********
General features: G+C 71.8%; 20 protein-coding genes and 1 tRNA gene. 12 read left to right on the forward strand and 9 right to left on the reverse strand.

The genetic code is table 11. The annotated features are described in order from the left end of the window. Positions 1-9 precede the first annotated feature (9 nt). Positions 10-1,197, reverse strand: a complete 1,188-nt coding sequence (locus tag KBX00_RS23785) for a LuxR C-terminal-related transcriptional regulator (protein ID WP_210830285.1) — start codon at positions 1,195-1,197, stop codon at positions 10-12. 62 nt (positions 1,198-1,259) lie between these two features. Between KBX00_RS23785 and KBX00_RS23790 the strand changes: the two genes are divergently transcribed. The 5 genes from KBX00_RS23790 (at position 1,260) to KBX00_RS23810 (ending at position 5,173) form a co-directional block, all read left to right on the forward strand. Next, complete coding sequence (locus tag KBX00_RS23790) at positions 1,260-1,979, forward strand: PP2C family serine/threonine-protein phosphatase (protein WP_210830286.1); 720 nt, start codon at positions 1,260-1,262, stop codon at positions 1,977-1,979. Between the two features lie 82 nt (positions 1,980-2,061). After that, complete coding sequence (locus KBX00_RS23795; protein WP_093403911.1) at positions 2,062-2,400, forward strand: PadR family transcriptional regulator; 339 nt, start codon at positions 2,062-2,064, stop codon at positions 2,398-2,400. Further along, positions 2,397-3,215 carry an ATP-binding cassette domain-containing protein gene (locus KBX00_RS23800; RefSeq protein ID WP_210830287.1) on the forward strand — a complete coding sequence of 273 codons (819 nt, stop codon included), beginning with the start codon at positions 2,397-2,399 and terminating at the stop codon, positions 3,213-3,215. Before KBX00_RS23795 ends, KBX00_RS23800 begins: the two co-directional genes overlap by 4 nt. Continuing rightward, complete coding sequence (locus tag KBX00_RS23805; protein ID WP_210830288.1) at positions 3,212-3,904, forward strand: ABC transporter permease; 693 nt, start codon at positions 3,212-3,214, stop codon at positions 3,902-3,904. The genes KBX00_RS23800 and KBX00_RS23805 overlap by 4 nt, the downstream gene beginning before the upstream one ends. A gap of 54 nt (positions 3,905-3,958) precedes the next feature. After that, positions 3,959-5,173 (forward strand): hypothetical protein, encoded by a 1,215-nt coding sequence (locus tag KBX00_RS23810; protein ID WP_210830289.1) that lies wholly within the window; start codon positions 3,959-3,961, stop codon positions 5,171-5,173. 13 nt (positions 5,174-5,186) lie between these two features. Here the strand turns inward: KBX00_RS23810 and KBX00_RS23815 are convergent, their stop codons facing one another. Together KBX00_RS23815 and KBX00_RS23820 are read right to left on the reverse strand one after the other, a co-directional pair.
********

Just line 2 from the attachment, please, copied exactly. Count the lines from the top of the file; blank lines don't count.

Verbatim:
The genetic code is table 11. The annotated features are described in order from the left end of the window. Positions 1-9 precede the first annotated feature (9 nt). Positions 10-1,197, reverse strand: a complete 1,188-nt coding sequence (locus tag KBX00_RS23785) for a LuxR C-terminal-related transcriptional regulator (protein ID WP_210830285.1) — start codon at positions 1,195-1,197, stop codon at positions 10-12. 62 nt (positions 1,198-1,259) lie between these two features. Between KBX00_RS23785 and KBX00_RS23790 the strand changes: the two genes are divergently transcribed. The 5 genes from KBX00_RS23790 (at position 1,260) to KBX00_RS23810 (ending at position 5,173) form a co-directional block, all read left to right on the forward strand. Next, complete coding sequence (locus tag KBX00_RS23790) at positions 1,260-1,979, forward strand: PP2C family serine/threonine-protein phosphatase (protein WP_210830286.1); 720 nt, start codon at positions 1,260-1,262, stop codon at positions 1,977-1,979. Between the two features lie 82 nt (positions 1,980-2,061). After that, complete coding sequence (locus KBX00_RS23795; protein WP_093403911.1) at positions 2,062-2,400, forward strand: PadR family transcriptional regulator; 339 nt, start codon at positions 2,062-2,064, stop codon at positions 2,398-2,400. Further along, positions 2,397-3,215 carry an ATP-binding cassette domain-containing protein gene (locus KBX00_RS23800; RefSeq protein ID WP_210830287.1) on the forward strand — a complete coding sequence of 273 codons (819 nt, stop codon included), beginning with the start codon at positions 2,397-2,399 and terminating at the stop codon, positions 3,213-3,215. Before KBX00_RS23795 ends, KBX00_RS23800 begins: the two co-directional genes overlap by 4 nt. Continuing rightward, complete coding sequence (locus tag KBX00_RS23805; protein ID WP_210830288.1) at positions 3,212-3,904, forward strand: ABC transporter permease; 693 nt, start codon at positions 3,212-3,214, stop codon at positions 3,902-3,904. The genes KBX00_RS23800 and KBX00_RS23805 overlap by 4 nt, the downstream gene beginning before the upstream one ends. A gap of 54 nt (positions 3,905-3,958) precedes the next feature. After that, positions 3,959-5,173 (forward strand): hypothetical protein, encoded by a 1,215-nt coding sequence (locus tag KBX00_RS23810; protein ID WP_210830289.1) that lies wholly within the window; start codon positions 3,959-3,961, stop codon positions 5,171-5,173. 13 nt (positions 5,174-5,186) lie between these two features. Here the strand turns inward: KBX00_RS23810 and KBX00_RS23815 are convergent, their stop codons facing one another. Together KBX00_RS23815 and KBX00_RS23820 are read right to left on the reverse strand one after the other, a co-directional pair.